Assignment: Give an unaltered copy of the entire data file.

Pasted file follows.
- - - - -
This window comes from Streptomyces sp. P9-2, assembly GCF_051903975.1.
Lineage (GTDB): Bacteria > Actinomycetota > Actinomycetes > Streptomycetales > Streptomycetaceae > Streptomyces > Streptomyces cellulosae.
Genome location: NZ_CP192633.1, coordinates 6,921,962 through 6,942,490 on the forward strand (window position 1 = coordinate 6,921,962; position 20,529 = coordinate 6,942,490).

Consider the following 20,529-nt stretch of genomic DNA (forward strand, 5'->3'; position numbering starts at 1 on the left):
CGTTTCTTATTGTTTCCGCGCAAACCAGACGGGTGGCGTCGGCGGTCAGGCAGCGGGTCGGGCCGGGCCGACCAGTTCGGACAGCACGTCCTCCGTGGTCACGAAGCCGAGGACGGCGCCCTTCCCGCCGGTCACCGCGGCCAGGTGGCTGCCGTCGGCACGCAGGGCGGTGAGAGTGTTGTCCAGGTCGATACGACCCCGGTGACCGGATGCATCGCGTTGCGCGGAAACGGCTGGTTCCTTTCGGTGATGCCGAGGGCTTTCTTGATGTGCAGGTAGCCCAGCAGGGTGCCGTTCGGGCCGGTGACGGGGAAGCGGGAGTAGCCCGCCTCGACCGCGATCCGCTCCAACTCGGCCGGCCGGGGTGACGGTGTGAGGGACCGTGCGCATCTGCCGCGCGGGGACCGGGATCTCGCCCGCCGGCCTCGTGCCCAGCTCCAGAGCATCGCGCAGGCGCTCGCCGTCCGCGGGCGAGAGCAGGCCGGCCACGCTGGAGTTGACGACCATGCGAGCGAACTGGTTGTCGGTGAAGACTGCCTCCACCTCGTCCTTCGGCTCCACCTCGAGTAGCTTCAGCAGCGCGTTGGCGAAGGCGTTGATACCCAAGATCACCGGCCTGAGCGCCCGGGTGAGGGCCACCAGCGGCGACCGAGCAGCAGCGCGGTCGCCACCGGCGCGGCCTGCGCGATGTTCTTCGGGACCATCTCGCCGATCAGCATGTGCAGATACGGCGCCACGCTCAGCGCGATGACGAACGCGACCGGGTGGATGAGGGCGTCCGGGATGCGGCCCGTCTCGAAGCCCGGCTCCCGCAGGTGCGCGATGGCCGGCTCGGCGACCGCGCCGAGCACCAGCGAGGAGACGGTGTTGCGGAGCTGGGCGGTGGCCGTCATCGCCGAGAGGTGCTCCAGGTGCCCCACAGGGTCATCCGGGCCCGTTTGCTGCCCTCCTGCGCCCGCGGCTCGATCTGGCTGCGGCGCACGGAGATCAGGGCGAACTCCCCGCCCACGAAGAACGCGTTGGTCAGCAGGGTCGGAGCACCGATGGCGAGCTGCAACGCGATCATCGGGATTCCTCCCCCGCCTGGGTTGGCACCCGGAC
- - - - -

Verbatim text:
This window comes from Streptomyces sp. P9-2, assembly GCF_051903975.1.
Lineage (GTDB): Bacteria > Actinomycetota > Actinomycetes > Streptomycetales > Streptomycetaceae > Streptomyces > Streptomyces cellulosae.
Genome location: NZ_CP192633.1, coordinates 6,921,962 through 6,942,490 on the forward strand (window position 1 = coordinate 6,921,962; position 20,529 = coordinate 6,942,490).

Consider the following 20,529-nt stretch of genomic DNA (forward strand, 5'->3'; position numbering starts at 1 on the left):
CGTTTCTTATTGTTTCCGCGCAAACCAGACGGGTGGCGTCGGCGGTCAGGCAGCGGGTCGGGCCGGGCCGACCAGTTCGGACAGCACGTCCTCCGTGGTCACGAAGCCGAGGACGGCGCCCTTCCCGCCGGTCACCGCGGCCAGGTGGCTGCCGTCGGCACGCAGGGCGGTGAGAGTGTTGTCCAGGTCGATACGACCCCGGTGACCGGATGCATCGCGTTGCGCGGAAACGGCTGGTTCCTTTCGGTGATGCCGAGGGCTTTCTTGATGTGCAGGTAGCCCAGCAGGGTGCCGTTCGGGCCGGTGACGGGGAAGCGGGAGTAGCCCGCCTCGACCGCGATCCGCTCCAACTCGGCCGGCCGGGGTGACGGTGTGAGGGACCGTGCGCATCTGCCGCGCGGGGACCGGGATCTCGCCCGCCGGCCTCGTGCCCAGCTCCAGAGCATCGCGCAGGCGCTCGCCGTCCGCGGGCGAGAGCAGGCCGGCCACGCTGGAGTTGACGACCATGCGAGCGAACTGGTTGTCGGTGAAGACTGCCTCCACCTCGTCCTTCGGCTCCACCTCGAGTAGCTTCAGCAGCGCGTTGGCGAAGGCGTTGATACCCAAGATCACCGGCCTGAGCGCCCGGGTGAGGGCCACCAGCGGCGACCGAGCAGCAGCGCGGTCGCCACCGGCGCGGCCTGCGCGATGTTCTTCGGGACCATCTCGCCGATCAGCATGTGCAGATACGGCGCCACGCTCAGCGCGATGACGAACGCGACCGGGTGGATGAGGGCGTCCGGGATGCGGCCCGTCTCGAAGCCCGGCTCCCGCAGGTGCGCGATGGCCGGCTCGGCGACCGCGCCGAGCACCAGCGAGGAGACGGTGTTGCGGAGCTGGGCGGTGGCCGTCATCGCCGAGAGGTGCTCCAGGTGCCCCACAGGGTCATCCGGGCCCGTTTGCTGCCCTCCTGCGCCCGCGGCTCGATCTGGCTGCGGCGCACGGAGATCAGGGCGAACTCCCCGCCCACGAAGAACGCGTTGGTCAGCAGGGTCGGAGCACCGATGGCGAGCTGCAACGCGATCATCGGGATTCCTCCCCCGCCTGGGTTGGCACCCGGAC